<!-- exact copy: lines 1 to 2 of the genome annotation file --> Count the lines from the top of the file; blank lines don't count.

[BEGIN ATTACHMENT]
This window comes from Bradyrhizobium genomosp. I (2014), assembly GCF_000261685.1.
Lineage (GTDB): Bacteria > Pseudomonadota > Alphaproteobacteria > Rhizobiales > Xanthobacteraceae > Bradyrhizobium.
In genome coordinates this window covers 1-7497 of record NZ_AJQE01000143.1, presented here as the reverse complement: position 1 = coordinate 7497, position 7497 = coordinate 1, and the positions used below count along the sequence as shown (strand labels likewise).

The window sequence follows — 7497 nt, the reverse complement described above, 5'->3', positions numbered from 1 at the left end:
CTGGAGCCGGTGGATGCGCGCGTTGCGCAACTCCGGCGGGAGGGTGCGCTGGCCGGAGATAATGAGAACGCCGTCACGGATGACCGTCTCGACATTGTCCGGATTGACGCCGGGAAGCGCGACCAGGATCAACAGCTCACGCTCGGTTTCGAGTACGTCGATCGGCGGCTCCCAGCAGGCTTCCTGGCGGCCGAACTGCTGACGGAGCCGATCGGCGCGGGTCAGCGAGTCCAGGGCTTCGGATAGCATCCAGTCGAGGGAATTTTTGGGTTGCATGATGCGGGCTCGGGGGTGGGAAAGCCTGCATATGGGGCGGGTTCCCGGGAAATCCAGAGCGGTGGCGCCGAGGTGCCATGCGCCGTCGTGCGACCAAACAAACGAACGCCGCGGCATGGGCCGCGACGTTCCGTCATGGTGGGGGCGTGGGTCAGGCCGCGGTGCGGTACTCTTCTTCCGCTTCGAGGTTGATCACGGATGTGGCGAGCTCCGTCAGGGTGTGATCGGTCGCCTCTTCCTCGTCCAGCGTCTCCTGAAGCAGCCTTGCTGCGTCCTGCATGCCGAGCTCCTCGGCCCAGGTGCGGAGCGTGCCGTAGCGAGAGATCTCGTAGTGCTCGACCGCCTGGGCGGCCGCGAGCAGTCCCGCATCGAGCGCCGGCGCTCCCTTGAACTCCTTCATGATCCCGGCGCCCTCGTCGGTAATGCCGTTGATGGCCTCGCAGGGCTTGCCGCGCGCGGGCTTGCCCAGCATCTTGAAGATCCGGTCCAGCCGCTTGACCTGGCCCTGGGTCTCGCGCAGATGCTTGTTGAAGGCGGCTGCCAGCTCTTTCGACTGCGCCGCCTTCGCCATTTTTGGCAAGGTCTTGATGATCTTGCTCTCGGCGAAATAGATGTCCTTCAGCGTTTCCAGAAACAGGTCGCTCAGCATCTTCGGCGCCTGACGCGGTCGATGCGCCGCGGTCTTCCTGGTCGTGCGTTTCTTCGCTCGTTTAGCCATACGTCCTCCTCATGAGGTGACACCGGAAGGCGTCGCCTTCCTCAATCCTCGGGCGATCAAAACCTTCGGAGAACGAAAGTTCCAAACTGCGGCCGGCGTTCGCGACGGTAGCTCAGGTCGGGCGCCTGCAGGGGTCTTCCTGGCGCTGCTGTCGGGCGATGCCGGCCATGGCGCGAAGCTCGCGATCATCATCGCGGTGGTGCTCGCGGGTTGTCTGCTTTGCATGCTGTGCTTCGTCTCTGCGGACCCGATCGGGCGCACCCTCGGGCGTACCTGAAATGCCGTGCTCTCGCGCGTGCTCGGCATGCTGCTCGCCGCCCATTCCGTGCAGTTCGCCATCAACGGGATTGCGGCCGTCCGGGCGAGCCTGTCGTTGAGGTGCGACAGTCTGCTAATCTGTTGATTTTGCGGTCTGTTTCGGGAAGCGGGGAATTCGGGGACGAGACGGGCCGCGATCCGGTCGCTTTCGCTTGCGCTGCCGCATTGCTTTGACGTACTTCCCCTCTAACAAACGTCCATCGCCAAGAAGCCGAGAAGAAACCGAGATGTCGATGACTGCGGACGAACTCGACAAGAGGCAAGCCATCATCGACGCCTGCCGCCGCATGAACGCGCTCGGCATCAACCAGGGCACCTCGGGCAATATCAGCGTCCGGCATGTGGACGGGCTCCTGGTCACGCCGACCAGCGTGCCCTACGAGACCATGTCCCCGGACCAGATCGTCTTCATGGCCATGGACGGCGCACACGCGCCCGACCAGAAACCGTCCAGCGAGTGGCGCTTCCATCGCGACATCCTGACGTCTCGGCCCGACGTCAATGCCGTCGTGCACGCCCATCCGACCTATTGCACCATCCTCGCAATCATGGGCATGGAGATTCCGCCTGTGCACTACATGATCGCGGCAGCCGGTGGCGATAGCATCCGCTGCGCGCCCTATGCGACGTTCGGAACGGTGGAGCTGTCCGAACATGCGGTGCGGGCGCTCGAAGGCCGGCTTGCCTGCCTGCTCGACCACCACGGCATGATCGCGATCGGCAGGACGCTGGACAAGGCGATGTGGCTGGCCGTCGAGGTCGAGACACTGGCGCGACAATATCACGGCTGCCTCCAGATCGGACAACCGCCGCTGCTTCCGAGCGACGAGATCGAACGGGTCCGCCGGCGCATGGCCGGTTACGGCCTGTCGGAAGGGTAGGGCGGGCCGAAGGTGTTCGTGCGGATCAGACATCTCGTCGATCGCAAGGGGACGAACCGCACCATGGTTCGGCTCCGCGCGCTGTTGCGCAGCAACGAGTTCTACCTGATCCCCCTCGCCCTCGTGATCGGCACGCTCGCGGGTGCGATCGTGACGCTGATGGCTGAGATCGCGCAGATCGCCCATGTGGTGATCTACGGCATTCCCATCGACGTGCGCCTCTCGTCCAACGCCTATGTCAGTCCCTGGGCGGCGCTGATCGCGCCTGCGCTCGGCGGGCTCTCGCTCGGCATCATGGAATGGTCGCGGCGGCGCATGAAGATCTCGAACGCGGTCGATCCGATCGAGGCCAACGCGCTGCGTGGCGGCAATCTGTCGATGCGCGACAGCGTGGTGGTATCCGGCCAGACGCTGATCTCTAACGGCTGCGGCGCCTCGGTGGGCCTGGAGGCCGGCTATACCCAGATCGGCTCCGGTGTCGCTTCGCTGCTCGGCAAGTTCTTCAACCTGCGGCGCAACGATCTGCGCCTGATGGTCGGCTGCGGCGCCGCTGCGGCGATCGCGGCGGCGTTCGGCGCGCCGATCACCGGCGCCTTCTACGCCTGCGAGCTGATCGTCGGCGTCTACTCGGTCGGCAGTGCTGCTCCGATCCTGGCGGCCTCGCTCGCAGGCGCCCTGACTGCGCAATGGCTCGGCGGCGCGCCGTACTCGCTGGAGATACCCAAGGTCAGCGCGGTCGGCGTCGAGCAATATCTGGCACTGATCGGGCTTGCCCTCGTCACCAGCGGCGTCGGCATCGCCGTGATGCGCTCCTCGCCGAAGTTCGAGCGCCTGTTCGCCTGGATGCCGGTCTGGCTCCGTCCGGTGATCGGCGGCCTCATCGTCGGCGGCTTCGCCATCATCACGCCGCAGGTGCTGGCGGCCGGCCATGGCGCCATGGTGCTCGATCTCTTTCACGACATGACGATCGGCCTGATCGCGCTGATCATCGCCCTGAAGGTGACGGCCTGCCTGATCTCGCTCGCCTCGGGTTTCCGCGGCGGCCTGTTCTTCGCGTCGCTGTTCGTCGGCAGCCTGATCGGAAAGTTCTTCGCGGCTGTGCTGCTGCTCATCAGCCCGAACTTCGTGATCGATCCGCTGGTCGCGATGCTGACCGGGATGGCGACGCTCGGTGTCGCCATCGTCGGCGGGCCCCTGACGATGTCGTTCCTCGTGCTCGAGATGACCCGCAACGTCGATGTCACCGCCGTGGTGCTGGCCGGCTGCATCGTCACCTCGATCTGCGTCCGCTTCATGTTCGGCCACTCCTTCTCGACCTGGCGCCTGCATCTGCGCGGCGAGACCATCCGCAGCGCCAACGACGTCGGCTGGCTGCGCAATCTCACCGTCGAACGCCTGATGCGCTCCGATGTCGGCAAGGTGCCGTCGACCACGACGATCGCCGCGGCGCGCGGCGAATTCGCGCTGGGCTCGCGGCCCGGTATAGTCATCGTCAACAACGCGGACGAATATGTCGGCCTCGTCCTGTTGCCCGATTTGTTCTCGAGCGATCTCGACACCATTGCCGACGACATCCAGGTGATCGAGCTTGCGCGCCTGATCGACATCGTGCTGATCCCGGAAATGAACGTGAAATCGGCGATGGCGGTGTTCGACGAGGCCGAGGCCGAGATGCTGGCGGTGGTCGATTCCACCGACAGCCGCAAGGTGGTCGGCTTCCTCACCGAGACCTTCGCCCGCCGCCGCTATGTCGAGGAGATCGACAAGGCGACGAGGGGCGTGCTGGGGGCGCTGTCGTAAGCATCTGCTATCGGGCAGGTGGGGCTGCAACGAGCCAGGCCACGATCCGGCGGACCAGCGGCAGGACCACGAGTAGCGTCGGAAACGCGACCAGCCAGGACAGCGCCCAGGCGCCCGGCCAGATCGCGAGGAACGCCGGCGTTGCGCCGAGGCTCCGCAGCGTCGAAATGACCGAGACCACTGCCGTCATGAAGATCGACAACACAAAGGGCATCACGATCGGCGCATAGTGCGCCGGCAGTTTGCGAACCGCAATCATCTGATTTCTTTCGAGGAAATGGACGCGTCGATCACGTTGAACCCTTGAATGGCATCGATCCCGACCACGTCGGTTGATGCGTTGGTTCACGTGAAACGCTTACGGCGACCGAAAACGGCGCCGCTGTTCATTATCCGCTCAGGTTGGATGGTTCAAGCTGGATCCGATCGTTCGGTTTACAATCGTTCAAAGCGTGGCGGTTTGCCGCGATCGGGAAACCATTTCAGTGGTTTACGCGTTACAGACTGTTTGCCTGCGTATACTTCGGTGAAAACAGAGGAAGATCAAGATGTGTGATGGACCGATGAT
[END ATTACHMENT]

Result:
This window comes from Bradyrhizobium genomosp. I (2014), assembly GCF_000261685.1.
Lineage (GTDB): Bacteria > Pseudomonadota > Alphaproteobacteria > Rhizobiales > Xanthobacteraceae > Bradyrhizobium.